The layout of the computer keyboard is directly related to that of the typewriter. While over 150 years have passed since the typewriter was invented the most common keyboard layout (QWERTY) has changed very little.
While the layout of the keyboard has changed very little, the use of the keyboard has changed dramatically.
- Web Navigation
- Application Shortcuts
- File Management
- Media Playback
- Computer Navigation
PEOPLE AREN'T FAMILIAR WITH THE WHOLE KEYBOARD
After giving several users a blank 100% keyboard layout and asking them to fill in as much as they can remember it became very apparent that certain parts of the keyboard are a common mystery to many.
There are several different keyboard layouts that currently exist. Some incorporate different layouts of the keys, some aim to reduce the size as much as possible and some are specifically custom build with a single user in mind.
My goal is to design a keyboard layout that is widely applicable to most computer users. It shouldn’t be hyper-focused on a specific user group, nor should it be so widely accepting that the result is just a classic 100% keyboard. It should be approachable and understood by you’re average, everyday computer using individual.
One of the great things about mechanical keyboards is that they can be customized. Users are able to custom pick which style and color of key caps they like, as well as what kinds of switches they like.
The key switch (examples pictured above) is what determines the feel and sound of your keyboard every time you click a key. There are literally hundreds of options to choose from and each person will have a different preference. While many people will be able to agree that QWERTY is their favorite keyboard layout, hardly anyone will agree on which switch is their favorite.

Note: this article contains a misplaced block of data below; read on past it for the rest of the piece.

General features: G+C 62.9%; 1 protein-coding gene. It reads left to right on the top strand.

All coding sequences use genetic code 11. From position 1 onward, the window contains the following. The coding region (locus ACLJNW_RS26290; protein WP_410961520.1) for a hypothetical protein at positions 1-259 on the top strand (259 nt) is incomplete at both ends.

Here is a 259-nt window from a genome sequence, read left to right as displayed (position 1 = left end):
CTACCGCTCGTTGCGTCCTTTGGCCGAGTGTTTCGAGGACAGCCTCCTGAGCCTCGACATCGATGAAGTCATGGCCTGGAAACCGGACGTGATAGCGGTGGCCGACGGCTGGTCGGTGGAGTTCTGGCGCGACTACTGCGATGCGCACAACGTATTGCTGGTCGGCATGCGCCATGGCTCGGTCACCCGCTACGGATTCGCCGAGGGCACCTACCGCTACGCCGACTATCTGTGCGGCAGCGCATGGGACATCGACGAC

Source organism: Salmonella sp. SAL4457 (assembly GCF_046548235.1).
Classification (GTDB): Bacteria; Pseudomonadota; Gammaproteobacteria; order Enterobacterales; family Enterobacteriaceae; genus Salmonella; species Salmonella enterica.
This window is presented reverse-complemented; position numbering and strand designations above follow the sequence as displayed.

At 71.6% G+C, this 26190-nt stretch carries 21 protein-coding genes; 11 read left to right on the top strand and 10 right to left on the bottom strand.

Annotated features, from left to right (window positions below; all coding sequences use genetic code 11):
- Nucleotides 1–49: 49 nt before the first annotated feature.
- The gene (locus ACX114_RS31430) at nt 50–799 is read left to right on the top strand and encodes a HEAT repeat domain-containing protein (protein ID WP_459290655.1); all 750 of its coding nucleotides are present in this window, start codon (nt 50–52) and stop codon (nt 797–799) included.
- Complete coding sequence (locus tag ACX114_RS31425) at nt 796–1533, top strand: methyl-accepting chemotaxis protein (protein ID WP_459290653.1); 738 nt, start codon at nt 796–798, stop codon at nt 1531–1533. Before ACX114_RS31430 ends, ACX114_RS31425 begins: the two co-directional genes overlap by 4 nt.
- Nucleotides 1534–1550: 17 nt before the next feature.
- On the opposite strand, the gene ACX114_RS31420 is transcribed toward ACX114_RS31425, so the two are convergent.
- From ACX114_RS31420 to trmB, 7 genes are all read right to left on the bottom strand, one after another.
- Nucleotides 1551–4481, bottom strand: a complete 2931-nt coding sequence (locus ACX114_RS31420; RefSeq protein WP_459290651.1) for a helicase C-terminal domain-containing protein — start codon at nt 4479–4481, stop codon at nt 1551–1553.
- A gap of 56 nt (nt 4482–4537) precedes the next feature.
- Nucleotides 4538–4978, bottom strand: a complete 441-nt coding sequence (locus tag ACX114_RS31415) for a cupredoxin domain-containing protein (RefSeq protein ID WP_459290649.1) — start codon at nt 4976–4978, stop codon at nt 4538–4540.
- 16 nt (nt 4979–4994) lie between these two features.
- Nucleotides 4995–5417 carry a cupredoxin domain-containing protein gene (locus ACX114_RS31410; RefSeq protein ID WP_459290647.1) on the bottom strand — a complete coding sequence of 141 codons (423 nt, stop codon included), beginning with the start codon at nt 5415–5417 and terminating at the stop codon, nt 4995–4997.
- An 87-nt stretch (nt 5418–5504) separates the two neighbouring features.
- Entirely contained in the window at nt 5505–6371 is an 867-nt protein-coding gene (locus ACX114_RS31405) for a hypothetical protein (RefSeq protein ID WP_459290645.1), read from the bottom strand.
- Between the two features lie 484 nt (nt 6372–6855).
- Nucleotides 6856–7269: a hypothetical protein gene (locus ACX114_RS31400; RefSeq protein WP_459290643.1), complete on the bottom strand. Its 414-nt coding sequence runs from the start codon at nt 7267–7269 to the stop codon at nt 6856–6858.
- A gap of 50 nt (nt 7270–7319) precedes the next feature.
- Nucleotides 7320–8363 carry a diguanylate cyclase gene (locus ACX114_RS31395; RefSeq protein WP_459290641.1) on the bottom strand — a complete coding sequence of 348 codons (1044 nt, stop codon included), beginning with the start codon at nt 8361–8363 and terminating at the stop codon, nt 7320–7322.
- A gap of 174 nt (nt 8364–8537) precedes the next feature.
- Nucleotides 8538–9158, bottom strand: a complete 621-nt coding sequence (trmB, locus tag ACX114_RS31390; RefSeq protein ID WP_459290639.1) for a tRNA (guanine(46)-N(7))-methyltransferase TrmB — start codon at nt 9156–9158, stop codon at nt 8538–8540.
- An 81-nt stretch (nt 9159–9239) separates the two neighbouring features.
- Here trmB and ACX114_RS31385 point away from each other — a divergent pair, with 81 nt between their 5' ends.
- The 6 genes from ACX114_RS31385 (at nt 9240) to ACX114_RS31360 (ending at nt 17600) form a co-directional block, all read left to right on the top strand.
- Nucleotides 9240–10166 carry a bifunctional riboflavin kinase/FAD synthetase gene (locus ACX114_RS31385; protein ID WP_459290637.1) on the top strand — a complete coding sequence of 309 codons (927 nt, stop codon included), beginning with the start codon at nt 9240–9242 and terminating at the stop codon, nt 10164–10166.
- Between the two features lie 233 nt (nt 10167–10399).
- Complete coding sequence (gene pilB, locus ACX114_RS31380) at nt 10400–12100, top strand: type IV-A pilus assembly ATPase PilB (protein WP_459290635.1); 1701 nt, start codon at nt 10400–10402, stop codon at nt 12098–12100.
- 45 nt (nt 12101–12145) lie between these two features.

THE FUNCTION ROW
The row of function keys is either loved entirely or almost a complete mystery. Those who were around when the computer was first introduced into mainstream use will be much more familiar with the function row. Almost anyone else will wonder why these keys even exist.
While the function row hasn’t been removed entirely by most computer companies it is often supplemented with more useful shortcuts that are relevant to modern users. This is something I will certainly take into account when designing my keyboard.
There are currently 3,304 emojis that are in standard use. The use of emojis has forever changed the way that we communicate. The addition of an emoji modifier key to the keyboard is essential.
Users would be able to customize which keys can be used to type their favorite emojis.
WHICH IS SHIFTED?
On a standard keyboard it can sometimes be hard to remember which symbol is hidden behind the shift key and which one is just a single key press.
To solve this problem we can add a split space bar. Both bars act as a space bar when pressed but the colored one when held acts similar to a shift key so you can remember which symbols you need to use the modifier key to access. This means users will only need the shift key to capitalize letters.
- Maintain familiar QWERTY layout
- Condensed layout as much as possible while maintaining functionality
- Redesigned function row with modern shortcuts
- Removal of unfamiliar navigation keys
- Addition of Emoji modifier key
- Split space bar for additional function layer
- Rearranged symbol placement based on common symbol usage
- Removal of duplicate row of numbers in favor of 10 key layout
- Smaller right shift key to allow directional arrows to fit
- Removal of right modifier keys
The 100% keyboard has 104 keys in total. The Chickadee keyboard has 80 keys and is 40% smaller while maintaining most of the same functionality.